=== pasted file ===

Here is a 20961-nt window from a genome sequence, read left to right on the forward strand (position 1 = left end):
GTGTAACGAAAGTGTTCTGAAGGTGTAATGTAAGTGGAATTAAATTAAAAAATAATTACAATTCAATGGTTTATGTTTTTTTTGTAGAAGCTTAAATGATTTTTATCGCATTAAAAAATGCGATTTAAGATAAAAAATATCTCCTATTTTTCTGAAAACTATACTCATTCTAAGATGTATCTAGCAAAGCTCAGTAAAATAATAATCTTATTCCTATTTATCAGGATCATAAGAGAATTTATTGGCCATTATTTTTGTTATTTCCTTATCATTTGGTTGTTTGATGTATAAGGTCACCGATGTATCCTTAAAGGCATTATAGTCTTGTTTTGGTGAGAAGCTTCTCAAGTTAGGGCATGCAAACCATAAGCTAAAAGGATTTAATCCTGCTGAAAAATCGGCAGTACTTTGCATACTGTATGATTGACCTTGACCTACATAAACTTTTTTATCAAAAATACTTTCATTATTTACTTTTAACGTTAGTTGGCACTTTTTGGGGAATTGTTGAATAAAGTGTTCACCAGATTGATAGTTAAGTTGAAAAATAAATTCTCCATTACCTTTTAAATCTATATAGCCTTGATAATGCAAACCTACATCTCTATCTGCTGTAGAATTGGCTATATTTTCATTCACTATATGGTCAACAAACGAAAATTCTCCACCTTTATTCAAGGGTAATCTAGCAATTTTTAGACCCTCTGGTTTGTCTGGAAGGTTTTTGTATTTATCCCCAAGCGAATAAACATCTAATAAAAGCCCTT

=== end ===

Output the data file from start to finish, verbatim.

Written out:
Here is a 20961-nt window from a genome sequence, read left to right on the forward strand (position 1 = left end):
GTGTAACGAAAGTGTTCTGAAGGTGTAATGTAAGTGGAATTAAATTAAAAAATAATTACAATTCAATGGTTTATGTTTTTTTTGTAGAAGCTTAAATGATTTTTATCGCATTAAAAAATGCGATTTAAGATAAAAAATATCTCCTATTTTTCTGAAAACTATACTCATTCTAAGATGTATCTAGCAAAGCTCAGTAAAATAATAATCTTATTCCTATTTATCAGGATCATAAGAGAATTTATTGGCCATTATTTTTGTTATTTCCTTATCATTTGGTTGTTTGATGTATAAGGTCACCGATGTATCCTTAAAGGCATTATAGTCTTGTTTTGGTGAGAAGCTTCTCAAGTTAGGGCATGCAAACCATAAGCTAAAAGGATTTAATCCTGCTGAAAAATCGGCAGTACTTTGCATACTGTATGATTGACCTTGACCTACATAAACTTTTTTATCAAAAATACTTTCATTATTTACTTTTAACGTTAGTTGGCACTTTTTGGGGAATTGTTGAATAAAGTGTTCACCAGATTGATAGTTAAGTTGAAAAATAAATTCTCCATTACCTTTTAAATCTATATAGCCTTGATAATGCAAACCTACATCTCTATCTGCTGTAGAATTGGCTATATTTTCATTCACTATATGGTCAACAAACGAAAATTCTCCACCTTTATTCAAGGGTAATCTAGCAATTTTTAGACCCTCTGGTTTGTCTGGAAGGTTTTTGTATTTATCCCCAAGCGAATAAACATCTAATAAAAGCCCTT